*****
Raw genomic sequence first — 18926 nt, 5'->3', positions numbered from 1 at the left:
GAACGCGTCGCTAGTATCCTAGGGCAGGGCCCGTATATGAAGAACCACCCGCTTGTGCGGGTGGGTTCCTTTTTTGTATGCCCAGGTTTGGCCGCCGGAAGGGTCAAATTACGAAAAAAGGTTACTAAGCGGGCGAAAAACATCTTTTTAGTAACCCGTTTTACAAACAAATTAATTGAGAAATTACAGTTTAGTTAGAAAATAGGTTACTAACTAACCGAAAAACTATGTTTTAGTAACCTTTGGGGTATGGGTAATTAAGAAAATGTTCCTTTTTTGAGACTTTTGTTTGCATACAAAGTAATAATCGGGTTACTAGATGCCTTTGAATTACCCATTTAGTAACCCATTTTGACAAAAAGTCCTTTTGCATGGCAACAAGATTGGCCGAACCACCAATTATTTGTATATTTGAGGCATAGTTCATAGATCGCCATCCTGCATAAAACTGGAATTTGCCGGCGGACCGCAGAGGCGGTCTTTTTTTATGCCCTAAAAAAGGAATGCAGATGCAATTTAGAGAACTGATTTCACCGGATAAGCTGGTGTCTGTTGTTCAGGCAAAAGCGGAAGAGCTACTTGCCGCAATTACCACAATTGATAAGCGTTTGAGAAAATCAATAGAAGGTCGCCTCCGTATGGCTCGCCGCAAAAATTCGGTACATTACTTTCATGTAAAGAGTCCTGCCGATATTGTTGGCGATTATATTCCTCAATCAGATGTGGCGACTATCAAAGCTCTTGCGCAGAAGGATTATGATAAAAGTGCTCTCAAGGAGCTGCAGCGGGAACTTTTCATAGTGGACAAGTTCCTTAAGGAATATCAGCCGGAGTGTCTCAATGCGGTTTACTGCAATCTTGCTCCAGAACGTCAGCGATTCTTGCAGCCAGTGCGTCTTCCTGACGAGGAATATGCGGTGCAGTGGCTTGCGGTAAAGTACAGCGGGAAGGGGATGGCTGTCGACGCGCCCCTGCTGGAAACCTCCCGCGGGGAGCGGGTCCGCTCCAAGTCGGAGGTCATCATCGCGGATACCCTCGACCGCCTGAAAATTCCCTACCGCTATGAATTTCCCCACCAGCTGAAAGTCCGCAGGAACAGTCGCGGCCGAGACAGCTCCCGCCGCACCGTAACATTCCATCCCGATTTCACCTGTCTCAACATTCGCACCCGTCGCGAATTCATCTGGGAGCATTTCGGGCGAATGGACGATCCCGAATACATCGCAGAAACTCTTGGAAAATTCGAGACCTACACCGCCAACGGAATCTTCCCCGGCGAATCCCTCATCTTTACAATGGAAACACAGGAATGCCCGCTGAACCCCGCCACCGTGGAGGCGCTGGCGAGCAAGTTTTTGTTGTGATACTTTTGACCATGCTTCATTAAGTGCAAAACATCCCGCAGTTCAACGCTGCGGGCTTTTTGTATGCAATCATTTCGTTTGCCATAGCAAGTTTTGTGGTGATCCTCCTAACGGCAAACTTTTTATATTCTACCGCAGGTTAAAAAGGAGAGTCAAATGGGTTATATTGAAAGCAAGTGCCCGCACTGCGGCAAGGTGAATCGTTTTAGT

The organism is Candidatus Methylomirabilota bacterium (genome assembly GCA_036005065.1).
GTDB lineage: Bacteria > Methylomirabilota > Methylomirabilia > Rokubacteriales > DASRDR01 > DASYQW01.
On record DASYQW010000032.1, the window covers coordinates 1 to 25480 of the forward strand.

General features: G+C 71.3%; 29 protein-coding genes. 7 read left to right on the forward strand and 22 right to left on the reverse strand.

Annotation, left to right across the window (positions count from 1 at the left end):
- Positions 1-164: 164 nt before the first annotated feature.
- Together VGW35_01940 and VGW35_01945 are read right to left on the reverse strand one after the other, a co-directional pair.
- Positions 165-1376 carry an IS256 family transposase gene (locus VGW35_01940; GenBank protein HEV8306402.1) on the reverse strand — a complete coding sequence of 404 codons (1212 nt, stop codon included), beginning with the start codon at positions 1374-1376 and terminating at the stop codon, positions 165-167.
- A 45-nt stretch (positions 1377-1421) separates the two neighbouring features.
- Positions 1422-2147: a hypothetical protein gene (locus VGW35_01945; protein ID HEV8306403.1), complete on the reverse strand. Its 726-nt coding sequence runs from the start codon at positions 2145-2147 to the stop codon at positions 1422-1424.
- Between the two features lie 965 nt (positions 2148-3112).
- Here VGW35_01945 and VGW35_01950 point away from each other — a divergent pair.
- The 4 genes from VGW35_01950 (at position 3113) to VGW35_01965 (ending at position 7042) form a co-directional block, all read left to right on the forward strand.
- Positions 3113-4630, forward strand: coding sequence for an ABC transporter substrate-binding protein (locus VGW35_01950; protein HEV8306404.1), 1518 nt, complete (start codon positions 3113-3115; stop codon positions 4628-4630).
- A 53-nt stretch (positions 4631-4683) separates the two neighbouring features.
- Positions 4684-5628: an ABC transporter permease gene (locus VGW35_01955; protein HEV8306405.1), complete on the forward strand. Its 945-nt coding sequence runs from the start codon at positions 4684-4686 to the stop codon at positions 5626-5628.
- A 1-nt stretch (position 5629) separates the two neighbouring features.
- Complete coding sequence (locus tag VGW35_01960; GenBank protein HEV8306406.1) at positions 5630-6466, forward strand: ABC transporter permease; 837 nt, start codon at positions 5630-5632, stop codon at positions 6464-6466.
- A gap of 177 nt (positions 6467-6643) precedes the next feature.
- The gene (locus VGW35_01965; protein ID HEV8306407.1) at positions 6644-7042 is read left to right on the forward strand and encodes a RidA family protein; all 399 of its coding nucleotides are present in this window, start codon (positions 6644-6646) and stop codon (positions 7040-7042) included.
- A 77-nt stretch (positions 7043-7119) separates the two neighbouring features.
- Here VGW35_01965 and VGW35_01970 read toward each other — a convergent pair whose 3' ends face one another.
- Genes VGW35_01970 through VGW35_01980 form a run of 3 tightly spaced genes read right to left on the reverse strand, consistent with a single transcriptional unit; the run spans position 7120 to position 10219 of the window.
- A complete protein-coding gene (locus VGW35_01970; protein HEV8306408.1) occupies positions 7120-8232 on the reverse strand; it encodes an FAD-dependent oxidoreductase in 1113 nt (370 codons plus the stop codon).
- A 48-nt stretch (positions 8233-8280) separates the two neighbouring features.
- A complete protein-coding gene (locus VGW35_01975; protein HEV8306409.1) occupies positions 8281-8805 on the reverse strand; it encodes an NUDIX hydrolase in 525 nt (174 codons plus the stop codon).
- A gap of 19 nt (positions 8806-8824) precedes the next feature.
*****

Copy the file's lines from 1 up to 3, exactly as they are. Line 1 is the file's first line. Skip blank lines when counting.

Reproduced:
Raw genomic sequence first — 18926 nt, 5'->3', positions numbered from 1 at the left:
GAACGCGTCGCTAGTATCCTAGGGCAGGGCCCGTATATGAAGAACCACCCGCTTGTGCGGGTGGGTTCCTTTTTTGTATGCCCAGGTTTGGCCGCCGGAAGGGTCAAATTACGAAAAAAGGTTACTAAGCGGGCGAAAAACATCTTTTTAGTAACCCGTTTTACAAACAAATTAATTGAGAAATTACAGTTTAGTTAGAAAATAGGTTACTAACTAACCGAAAAACTATGTTTTAGTAACCTTTGGGGTATGGGTAATTAAGAAAATGTTCCTTTTTTGAGACTTTTGTTTGCATACAAAGTAATAATCGGGTTACTAGATGCCTTTGAATTACCCATTTAGTAACCCATTTTGACAAAAAGTCCTTTTGCATGGCAACAAGATTGGCCGAACCACCAATTATTTGTATATTTGAGGCATAGTTCATAGATCGCCATCCTGCATAAAACTGGAATTTGCCGGCGGACCGCAGAGGCGGTCTTTTTTTATGCCCTAAAAAAGGAATGCAGATGCAATTTAGAGAACTGATTTCACCGGATAAGCTGGTGTCTGTTGTTCAGGCAAAAGCGGAAGAGCTACTTGCCGCAATTACCACAATTGATAAGCGTTTGAGAAAATCAATAGAAGGTCGCCTCCGTATGGCTCGCCGCAAAAATTCGGTACATTACTTTCATGTAAAGAGTCCTGCCGATATTGTTGGCGATTATATTCCTCAATCAGATGTGGCGACTATCAAAGCTCTTGCGCAGAAGGATTATGATAAAAGTGCTCTCAAGGAGCTGCAGCGGGAACTTTTCATAGTGGACAAGTTCCTTAAGGAATATCAGCCGGAGTGTCTCAATGCGGTTTACTGCAATCTTGCTCCAGAACGTCAGCGATTCTTGCAGCCAGTGCGTCTTCCTGACGAGGAATATGCGGTGCAGTGGCTTGCGGTAAAGTACAGCGGGAAGGGGATGGCTGTCGACGCGCCCCTGCTGGAAACCTCCCGCGGGGAGCGGGTCCGCTCCAAGTCGGAGGTCATCATCGCGGATACCCTCGACCGCCTGAAAATTCCCTACCGCTATGAATTTCCCCACCAGCTGAAAGTCCGCAGGAACAGTCGCGGCCGAGACAGCTCCCGCCGCACCGTAACATTCCATCCCGATTTCACCTGTCTCAACATTCGCACCCGTCGCGAATTCATCTGGGAGCATTTCGGGCGAATGGACGATCCCGAATACATCGCAGAAACTCTTGGAAAATTCGAGACCTACACCGCCAACGGAATCTTCCCCGGCGAATCCCTCATCTTTACAATGGAAACACAGGAATGCCCGCTGAACCCCGCCACCGTGGAGGCGCTGGCGAGCAAGTTTTTGTTGTGATACTTTTGACCATGCTTCATTAAGTGCAAAACATCCCGCAGTTCAACGCTGCGGGCTTTTTGTATGCAATCATTTCGTTTGCCATAGCAAGTTTTGTGGTGATCCTCCTAACGGCAAACTTTTTATATTCTACCGCAGGTTAAAAAGGAGAGTCAAATGGGTTATATTGAAAGCAAGTGCCCGCACTGCGGCAAGGTGAATCGTTTTAGT

The organism is Candidatus Methylomirabilota bacterium (genome assembly GCA_036005065.1).